1. Vaccination Records: If required, carry proof of vaccinations or medical exemptions. Double check the vaccination requirements and/or recommendations before traveling to certain countries and regions.
        • Especially in regards to COVID-19 or Yellow Fever.
      1. Credit and Debit Cards: Bring necessary credit and debit cards, and notify your bank of your travel plans.
        • Consider bringing a credit card without foreign transaction fees.
      1. Cash: You'll want to keep some spare local currency and widely used currencies such US Dollars or Euros with you. You don't exactly need to carry cash in your pocket everywhere you go, but to know you have access if you ever need is important. We've encountered hostels and dormitories that don't even accept cards.
        • Even popular travel destinations such as Albania, Bulgaria, and Romania have very cash-based economies.
        • Keep in mind, with recent higher inflation in OECD (Organization of Economic Development) member countries, you may receive discounts if you pay in cash over card.
      1. Emergency Contact Information: Write down contact numbers of family and friends in case of an emergency. You may also want to have handy the information of your embassy or consulate.
      1. Accommodation Reservations: Print out or save accommodation reservations and address details. Often international customs would ask for at least one address of the places you are staying at. If you are doing a tour group, print out the tour itinerary. This is perfect proof to show customs.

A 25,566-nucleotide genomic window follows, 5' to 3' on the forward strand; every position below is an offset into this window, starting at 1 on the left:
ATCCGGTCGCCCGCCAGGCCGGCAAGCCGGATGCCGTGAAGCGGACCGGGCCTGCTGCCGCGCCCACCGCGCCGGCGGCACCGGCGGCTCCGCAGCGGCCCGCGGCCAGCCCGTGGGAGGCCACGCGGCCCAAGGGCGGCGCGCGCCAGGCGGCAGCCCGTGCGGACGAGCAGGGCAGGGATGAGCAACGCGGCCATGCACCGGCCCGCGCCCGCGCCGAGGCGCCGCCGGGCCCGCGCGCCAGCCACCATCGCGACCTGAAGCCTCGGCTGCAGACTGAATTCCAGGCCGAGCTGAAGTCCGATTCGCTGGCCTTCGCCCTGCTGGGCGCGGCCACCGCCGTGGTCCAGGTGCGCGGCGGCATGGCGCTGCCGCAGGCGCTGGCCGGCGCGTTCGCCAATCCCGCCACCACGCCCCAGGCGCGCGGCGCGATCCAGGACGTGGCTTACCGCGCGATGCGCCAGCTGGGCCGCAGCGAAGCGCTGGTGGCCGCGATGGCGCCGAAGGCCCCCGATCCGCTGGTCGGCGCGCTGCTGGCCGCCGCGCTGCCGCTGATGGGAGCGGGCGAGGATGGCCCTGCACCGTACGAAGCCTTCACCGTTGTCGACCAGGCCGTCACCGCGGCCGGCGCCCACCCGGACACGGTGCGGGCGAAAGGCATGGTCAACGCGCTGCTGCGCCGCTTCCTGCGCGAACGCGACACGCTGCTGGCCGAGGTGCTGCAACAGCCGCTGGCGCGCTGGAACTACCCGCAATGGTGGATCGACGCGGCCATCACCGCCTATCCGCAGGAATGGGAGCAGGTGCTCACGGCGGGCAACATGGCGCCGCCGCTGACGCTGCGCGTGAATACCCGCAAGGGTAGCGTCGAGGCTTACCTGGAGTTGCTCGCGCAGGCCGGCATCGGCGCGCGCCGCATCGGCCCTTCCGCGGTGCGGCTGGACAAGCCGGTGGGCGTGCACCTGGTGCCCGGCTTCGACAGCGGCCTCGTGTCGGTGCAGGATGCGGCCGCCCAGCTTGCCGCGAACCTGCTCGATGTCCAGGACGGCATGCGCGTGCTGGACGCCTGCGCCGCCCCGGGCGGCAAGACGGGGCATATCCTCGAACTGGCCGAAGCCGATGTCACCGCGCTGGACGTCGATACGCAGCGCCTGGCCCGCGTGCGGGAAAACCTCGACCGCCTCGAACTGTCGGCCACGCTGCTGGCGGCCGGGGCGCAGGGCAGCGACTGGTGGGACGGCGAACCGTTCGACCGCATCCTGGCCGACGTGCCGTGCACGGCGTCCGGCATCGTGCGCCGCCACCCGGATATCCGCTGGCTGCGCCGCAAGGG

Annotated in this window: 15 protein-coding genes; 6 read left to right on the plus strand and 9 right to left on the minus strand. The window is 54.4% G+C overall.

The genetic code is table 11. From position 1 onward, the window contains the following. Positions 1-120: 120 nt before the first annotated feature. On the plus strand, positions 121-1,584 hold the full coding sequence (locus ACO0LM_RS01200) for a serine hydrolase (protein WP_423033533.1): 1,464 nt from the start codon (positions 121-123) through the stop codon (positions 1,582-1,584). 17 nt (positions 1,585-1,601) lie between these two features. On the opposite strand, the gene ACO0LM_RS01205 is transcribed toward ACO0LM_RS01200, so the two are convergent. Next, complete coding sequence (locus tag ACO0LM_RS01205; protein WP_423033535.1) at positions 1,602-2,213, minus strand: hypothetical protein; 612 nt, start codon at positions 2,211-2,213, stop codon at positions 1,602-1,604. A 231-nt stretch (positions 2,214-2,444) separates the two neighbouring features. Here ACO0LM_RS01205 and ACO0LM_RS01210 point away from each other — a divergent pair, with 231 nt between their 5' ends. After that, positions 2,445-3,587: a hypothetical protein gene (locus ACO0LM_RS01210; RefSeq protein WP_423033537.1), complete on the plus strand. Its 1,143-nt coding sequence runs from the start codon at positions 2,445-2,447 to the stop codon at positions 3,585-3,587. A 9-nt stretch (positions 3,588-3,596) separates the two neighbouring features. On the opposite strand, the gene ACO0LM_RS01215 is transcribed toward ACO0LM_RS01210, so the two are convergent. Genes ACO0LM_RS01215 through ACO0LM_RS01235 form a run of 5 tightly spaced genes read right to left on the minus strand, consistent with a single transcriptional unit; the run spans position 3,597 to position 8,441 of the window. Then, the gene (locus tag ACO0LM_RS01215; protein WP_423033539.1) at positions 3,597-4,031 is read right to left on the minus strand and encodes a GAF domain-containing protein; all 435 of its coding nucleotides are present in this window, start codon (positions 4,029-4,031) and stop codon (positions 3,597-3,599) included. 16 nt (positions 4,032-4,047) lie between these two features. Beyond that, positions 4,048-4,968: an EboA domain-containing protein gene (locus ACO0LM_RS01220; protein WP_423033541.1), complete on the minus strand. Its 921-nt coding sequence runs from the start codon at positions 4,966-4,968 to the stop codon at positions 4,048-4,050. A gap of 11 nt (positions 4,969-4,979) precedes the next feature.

1. Travel Program Cards: Consider Global Entry, Clear, or TSA Pre-check program that helps you navigate through security and customs easier.
      1. Digital Travel Apps: This is a discussion on its own. There are so many useful apps out there. Download relevant travel apps (ex, airline apps, navigation, translation) on your smartphone and make sure to keep them in one folder so they are easily accessible.
      1. Prescription Medications: If you carry prescription medication, it is recommended to print out a short information sheet regarding your prescriptions.
      1. Writing Utensil: A simple pen is very useful for jotting down notes, addresses, or filling out customs forms.
      1. House Rules: If you are staying at a hostel or dormitory, usually you are given a small sheet of House Rules. This often lists important information such as wifi passwords, quiet hours, entry access codes etc. Make sure to keep this handy or even take a photo of it on your smartphone.